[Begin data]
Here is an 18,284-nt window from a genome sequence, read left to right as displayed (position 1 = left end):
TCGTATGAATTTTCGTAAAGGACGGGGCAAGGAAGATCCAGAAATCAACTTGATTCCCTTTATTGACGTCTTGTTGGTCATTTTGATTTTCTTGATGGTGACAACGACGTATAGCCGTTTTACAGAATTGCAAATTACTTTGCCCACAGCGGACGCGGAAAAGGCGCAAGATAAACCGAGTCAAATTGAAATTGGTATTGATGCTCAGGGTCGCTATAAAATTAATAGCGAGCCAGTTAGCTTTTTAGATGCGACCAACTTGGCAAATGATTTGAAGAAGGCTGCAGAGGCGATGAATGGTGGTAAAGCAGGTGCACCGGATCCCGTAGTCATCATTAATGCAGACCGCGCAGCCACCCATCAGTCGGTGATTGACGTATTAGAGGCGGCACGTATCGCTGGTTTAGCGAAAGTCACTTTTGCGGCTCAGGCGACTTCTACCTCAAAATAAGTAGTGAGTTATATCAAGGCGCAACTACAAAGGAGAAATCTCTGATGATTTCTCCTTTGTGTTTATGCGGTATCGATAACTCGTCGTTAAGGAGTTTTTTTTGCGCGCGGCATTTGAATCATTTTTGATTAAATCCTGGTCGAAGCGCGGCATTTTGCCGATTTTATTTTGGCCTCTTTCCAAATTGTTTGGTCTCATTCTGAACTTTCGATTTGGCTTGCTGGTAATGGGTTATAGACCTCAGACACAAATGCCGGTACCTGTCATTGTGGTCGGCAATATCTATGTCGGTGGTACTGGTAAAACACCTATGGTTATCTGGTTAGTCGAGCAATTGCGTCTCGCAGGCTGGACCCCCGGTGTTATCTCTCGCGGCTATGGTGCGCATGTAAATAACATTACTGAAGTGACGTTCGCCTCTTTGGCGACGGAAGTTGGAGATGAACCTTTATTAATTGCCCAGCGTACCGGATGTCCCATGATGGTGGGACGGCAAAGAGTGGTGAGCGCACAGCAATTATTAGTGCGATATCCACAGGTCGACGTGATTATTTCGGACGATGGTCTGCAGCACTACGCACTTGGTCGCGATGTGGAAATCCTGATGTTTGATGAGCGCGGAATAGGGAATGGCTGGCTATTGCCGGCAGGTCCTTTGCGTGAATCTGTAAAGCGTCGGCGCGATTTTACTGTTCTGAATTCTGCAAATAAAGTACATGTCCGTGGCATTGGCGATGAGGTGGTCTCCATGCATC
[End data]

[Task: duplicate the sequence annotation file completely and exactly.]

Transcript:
Here is an 18,284-nt window from a genome sequence, read left to right as displayed (position 1 = left end):
TCGTATGAATTTTCGTAAAGGACGGGGCAAGGAAGATCCAGAAATCAACTTGATTCCCTTTATTGACGTCTTGTTGGTCATTTTGATTTTCTTGATGGTGACAACGACGTATAGCCGTTTTACAGAATTGCAAATTACTTTGCCCACAGCGGACGCGGAAAAGGCGCAAGATAAACCGAGTCAAATTGAAATTGGTATTGATGCTCAGGGTCGCTATAAAATTAATAGCGAGCCAGTTAGCTTTTTAGATGCGACCAACTTGGCAAATGATTTGAAGAAGGCTGCAGAGGCGATGAATGGTGGTAAAGCAGGTGCACCGGATCCCGTAGTCATCATTAATGCAGACCGCGCAGCCACCCATCAGTCGGTGATTGACGTATTAGAGGCGGCACGTATCGCTGGTTTAGCGAAAGTCACTTTTGCGGCTCAGGCGACTTCTACCTCAAAATAAGTAGTGAGTTATATCAAGGCGCAACTACAAAGGAGAAATCTCTGATGATTTCTCCTTTGTGTTTATGCGGTATCGATAACTCGTCGTTAAGGAGTTTTTTTTGCGCGCGGCATTTGAATCATTTTTGATTAAATCCTGGTCGAAGCGCGGCATTTTGCCGATTTTATTTTGGCCTCTTTCCAAATTGTTTGGTCTCATTCTGAACTTTCGATTTGGCTTGCTGGTAATGGGTTATAGACCTCAGACACAAATGCCGGTACCTGTCATTGTGGTCGGCAATATCTATGTCGGTGGTACTGGTAAAACACCTATGGTTATCTGGTTAGTCGAGCAATTGCGTCTCGCAGGCTGGACCCCCGGTGTTATCTCTCGCGGCTATGGTGCGCATGTAAATAACATTACTGAAGTGACGTTCGCCTCTTTGGCGACGGAAGTTGGAGATGAACCTTTATTAATTGCCCAGCGTACCGGATGTCCCATGATGGTGGGACGGCAAAGAGTGGTGAGCGCACAGCAATTATTAGTGCGATATCCACAGGTCGACGTGATTATTTCGGACGATGGTCTGCAGCACTACGCACTTGGTCGCGATGTGGAAATCCTGATGTTTGATGAGCGCGGAATAGGGAATGGCTGGCTATTGCCGGCAGGTCCTTTGCGTGAATCTGTAAAGCGTCGGCGCGATTTTACTGTTCTGAATTCTGCAAATAAAGTACATGTCCGTGGCATTGGCGATGAGGTGGTCTCCATGCATC